Light-emitting nanoprobes can detect cancer early and track the spread of tiny tumors
Using light-emitting nanoparticles, Rutgers University-New Brunswick scientists have invented a highly effective method to detect tiny tumors and track their spread, potentially leading to earlier cancer detection and more precise treatment.
The technology, announced today, could improve patient cure rates and survival times.
“We’ve always had this dream that we can track the progression of cancer in real time, and that’s what we’ve done here,” said Prabhas V. Moghe, a corresponding author of the study and distinguished professor of biomedical engineering and chemical and biochemical engineering at Rutgers–New Brunswick. “We’ve tracked the disease in its very incipient stages.”
The study, published online today in Nature Biomedical Engineering, shows that the new method is better than magnetic resonance imaging (MRI) and other cancer surveillance technologies. The research team included Rutgers’ flagship research institution (Rutgers University-New Brunswick) and its academic health center (Rutgers Biomedical and Health Sciences, or RBHS).
“The Achilles’ heel of surgical management for cancer is the presence of micro metastases. This is also a problem for proper staging or treatment planning. The nanoprobes described in this paper will go a long way to solving these problems,” said Dr. Steven K. Libutti, director of Rutgers Cancer Institute of New Jersey. He is senior vice president of oncology services for RWJBarnabas Health and vice chancellor for cancer programs for Rutgers Biomedical and Health Sciences.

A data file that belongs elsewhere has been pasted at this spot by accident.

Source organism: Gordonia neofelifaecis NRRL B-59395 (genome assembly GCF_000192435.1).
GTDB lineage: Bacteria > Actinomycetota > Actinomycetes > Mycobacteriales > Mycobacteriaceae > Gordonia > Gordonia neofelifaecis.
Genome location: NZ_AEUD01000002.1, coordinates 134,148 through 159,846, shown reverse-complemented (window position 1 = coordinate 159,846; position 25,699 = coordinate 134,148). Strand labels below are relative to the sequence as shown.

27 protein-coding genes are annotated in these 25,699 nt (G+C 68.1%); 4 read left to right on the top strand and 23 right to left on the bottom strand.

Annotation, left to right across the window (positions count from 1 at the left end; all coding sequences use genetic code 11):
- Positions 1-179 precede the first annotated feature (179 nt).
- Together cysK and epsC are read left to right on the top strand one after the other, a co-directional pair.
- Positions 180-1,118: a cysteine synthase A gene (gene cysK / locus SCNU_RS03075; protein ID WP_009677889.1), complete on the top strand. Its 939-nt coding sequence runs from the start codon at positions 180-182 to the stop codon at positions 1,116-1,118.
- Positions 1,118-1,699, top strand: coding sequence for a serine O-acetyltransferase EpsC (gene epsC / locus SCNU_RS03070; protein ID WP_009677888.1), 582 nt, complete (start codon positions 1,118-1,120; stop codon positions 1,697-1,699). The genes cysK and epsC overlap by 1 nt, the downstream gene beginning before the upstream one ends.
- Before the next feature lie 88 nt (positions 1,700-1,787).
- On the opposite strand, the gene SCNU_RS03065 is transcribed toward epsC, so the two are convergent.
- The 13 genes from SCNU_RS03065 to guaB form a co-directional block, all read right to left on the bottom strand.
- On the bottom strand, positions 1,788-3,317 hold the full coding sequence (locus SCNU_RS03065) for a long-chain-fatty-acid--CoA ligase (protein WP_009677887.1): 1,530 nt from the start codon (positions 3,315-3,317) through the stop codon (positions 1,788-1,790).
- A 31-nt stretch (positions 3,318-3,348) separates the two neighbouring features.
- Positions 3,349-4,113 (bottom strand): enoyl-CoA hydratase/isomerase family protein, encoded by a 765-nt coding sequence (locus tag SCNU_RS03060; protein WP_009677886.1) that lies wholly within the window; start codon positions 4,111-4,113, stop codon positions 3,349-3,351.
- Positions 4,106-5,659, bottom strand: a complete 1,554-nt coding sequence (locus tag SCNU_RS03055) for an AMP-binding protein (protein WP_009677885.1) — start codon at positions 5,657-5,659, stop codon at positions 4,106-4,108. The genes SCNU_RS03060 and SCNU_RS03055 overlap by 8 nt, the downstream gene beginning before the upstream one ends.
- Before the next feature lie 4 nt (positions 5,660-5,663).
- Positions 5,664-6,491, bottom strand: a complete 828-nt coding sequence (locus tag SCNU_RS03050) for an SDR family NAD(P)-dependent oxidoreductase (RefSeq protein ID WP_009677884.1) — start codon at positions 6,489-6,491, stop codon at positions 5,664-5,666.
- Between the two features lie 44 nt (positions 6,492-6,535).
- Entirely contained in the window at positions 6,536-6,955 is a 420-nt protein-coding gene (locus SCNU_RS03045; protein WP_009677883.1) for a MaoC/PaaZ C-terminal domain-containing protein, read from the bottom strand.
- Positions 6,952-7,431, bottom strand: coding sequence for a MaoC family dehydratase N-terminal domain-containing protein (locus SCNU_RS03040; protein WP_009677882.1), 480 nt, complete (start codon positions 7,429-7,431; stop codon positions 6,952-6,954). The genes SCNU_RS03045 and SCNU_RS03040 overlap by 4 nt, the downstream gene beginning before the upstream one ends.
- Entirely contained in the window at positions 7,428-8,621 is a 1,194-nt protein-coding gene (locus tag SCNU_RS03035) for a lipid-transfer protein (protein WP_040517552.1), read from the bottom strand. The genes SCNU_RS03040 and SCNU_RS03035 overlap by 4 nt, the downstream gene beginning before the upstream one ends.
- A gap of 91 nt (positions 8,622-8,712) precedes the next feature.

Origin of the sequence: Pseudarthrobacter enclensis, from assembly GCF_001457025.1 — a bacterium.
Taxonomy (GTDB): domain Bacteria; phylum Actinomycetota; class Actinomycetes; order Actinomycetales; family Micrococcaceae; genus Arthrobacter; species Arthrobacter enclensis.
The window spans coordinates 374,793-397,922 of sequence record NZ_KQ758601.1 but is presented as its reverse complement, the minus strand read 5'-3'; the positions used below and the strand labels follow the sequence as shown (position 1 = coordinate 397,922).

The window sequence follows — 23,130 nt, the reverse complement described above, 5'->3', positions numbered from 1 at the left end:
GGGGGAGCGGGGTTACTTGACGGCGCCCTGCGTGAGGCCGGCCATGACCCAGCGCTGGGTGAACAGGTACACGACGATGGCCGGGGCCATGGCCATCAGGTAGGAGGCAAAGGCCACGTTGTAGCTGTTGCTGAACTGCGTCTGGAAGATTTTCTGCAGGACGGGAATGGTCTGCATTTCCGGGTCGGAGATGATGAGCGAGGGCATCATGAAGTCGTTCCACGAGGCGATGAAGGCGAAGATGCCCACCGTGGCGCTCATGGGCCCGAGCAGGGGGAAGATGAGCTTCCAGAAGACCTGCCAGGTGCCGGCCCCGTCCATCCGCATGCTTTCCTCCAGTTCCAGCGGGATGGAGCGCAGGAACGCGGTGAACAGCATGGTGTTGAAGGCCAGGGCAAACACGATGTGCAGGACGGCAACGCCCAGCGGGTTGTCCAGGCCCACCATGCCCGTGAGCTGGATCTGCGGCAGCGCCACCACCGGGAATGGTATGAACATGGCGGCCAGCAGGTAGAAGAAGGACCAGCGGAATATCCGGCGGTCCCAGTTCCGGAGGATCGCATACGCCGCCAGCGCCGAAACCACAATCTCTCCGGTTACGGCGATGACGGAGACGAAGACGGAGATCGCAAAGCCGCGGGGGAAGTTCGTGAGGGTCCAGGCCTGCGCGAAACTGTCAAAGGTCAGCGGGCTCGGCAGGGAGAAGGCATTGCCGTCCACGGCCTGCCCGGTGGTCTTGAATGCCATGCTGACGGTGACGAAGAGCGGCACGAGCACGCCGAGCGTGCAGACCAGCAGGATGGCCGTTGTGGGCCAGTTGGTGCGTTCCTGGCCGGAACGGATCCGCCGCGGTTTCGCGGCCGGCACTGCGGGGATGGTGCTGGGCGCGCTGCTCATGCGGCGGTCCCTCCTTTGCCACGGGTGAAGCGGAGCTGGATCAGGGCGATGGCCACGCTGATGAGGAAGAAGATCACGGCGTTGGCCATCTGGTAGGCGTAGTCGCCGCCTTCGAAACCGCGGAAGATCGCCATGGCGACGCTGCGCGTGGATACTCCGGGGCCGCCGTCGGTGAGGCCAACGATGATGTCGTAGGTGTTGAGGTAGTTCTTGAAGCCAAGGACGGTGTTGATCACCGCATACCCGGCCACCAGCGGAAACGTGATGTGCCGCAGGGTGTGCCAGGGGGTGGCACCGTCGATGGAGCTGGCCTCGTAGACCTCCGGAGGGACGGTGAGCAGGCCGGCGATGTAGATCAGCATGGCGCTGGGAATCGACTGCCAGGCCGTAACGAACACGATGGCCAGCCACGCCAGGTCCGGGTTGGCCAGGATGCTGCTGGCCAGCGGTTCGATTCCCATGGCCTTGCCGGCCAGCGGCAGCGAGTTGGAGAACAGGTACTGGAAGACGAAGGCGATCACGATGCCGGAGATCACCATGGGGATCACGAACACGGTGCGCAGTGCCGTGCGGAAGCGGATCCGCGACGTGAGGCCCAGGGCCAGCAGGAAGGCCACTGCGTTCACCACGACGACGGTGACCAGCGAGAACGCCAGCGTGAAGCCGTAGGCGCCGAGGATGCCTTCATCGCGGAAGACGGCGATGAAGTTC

The ability to spot early tumors that are starting to spread remains a major challenge in cancer diagnosis and treatment, as most imaging methods fail to detect small cancerous lesions. But the Rutgers study shows that tiny tumors in mice can be detected with the injection of nanoprobes, which are microscopic optical devices, that emit short-wave infrared light as they travel through the bloodstream – even tracking tiny tumors in multiple organs.
The nanoprobes were significantly faster than MRIs at detecting the minute spread of tiny lesions and tumors in the adrenal glands and bones in mice. That would likely translate to detection months earlier in people, potentially resulting in saved lives, said Vidya Ganapathy, a corresponding author and assistant research professor in the Department of Biomedical Engineering.
“Cancer cells can lodge in different niches in the body, and the probe follows the spreading cells wherever they go,” she said. “You can treat the tumors intelligently because now you know the address of the cancer.”
The technology could be used to detect and track the 100-plus types of cancer, and could be available within five years, Moghe said. Real-time surveillance of lesions in multiple organs should lead to more accurate pre- and post-therapy monitoring of cancer.
“You can potentially determine the stage of the cancer and then figure out what’s the right approach for a particular patient,” he said.
In the future, nanoprobes could be used in any surgeries to mark tissues that surgeons want to remove, the researchers said. The probes could also be used to track the effectiveness of immunotherapy, which includes stimulating the immune system to fight cancer cells.
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